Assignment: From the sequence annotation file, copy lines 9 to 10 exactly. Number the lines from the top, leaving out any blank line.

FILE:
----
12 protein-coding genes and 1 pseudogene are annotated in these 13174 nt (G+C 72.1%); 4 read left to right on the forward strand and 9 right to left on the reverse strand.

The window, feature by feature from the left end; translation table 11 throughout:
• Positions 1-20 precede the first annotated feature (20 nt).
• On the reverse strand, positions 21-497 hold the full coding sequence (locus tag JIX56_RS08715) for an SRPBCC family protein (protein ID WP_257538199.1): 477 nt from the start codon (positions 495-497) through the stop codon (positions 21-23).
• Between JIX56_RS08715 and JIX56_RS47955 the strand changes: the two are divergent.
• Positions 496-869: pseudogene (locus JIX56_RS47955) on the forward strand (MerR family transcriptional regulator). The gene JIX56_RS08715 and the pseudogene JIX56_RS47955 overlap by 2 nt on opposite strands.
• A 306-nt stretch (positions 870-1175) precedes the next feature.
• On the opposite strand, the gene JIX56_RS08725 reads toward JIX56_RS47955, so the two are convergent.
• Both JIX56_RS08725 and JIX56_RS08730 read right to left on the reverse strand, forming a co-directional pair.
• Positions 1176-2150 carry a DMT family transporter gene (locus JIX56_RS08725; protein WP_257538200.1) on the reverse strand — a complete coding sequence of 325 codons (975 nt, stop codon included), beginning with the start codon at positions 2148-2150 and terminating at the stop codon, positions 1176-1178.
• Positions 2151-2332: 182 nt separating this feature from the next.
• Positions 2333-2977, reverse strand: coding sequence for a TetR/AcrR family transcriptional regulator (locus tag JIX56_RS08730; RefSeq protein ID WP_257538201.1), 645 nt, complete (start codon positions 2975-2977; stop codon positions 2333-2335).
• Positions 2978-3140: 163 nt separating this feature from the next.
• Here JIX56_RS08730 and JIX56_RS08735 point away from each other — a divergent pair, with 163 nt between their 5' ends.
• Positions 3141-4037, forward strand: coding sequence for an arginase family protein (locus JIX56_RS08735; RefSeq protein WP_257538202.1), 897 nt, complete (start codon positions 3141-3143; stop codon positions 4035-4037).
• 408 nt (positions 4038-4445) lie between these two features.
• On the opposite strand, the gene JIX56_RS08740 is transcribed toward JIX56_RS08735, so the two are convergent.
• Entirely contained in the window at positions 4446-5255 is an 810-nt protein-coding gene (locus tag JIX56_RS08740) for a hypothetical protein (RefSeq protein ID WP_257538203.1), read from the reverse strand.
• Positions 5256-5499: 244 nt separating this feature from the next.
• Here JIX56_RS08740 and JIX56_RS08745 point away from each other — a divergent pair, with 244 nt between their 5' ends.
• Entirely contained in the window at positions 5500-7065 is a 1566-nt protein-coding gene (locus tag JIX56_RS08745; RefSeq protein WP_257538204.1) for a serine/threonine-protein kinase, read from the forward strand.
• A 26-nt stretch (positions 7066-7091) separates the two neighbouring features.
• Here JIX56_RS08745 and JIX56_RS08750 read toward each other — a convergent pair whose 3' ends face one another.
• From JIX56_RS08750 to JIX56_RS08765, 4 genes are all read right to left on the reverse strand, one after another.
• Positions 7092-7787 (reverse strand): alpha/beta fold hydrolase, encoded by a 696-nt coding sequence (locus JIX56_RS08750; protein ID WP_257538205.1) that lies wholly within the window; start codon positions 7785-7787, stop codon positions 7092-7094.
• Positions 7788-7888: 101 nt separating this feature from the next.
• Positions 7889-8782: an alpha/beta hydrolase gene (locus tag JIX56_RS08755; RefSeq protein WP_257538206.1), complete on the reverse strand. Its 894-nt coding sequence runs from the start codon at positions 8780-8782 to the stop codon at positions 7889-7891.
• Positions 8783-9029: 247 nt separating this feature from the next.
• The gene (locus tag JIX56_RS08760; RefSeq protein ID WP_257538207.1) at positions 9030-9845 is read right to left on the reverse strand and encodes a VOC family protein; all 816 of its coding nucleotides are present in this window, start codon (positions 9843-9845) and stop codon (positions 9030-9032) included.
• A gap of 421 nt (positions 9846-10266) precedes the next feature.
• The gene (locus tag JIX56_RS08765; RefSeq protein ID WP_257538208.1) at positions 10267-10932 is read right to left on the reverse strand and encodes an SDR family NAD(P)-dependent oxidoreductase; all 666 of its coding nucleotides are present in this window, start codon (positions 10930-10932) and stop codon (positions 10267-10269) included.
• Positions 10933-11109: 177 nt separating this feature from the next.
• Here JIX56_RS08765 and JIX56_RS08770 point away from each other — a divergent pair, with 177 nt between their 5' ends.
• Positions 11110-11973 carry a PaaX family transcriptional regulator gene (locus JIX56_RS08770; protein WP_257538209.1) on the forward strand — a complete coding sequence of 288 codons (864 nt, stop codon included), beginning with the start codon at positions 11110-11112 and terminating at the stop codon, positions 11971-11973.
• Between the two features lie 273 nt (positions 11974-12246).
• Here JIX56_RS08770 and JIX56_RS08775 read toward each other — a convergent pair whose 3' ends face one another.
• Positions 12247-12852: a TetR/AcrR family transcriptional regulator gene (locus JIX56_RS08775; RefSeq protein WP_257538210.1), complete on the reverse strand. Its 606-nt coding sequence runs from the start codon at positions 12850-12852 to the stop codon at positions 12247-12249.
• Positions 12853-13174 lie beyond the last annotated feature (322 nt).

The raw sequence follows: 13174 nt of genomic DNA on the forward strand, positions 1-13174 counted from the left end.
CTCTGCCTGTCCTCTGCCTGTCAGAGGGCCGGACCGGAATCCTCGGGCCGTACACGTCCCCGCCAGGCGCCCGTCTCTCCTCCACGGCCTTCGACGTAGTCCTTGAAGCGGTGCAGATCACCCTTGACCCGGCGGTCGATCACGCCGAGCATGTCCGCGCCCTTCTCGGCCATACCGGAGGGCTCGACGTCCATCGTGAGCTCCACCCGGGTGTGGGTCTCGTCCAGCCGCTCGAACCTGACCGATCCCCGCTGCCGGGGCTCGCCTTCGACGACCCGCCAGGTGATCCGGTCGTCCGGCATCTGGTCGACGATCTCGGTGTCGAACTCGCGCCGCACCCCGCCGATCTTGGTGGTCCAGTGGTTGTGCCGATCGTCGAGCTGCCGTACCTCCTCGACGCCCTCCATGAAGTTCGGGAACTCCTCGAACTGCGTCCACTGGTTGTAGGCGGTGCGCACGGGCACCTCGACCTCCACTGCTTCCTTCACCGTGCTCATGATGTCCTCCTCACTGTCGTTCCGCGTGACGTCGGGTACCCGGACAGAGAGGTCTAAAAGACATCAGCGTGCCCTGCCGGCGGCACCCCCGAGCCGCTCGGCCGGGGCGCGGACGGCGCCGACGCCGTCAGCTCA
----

• Both JIX56_RS08725 and JIX56_RS08730 read right to left on the reverse strand, forming a co-directional pair.
• Positions 1176-2150 carry a DMT family transporter gene (locus JIX56_RS08725; protein WP_257538200.1) on the reverse strand — a complete coding sequence of 325 codons (975 nt, stop codon included), beginning with the start codon at positions 2148-2150 and terminating at the stop codon, positions 1176-1178.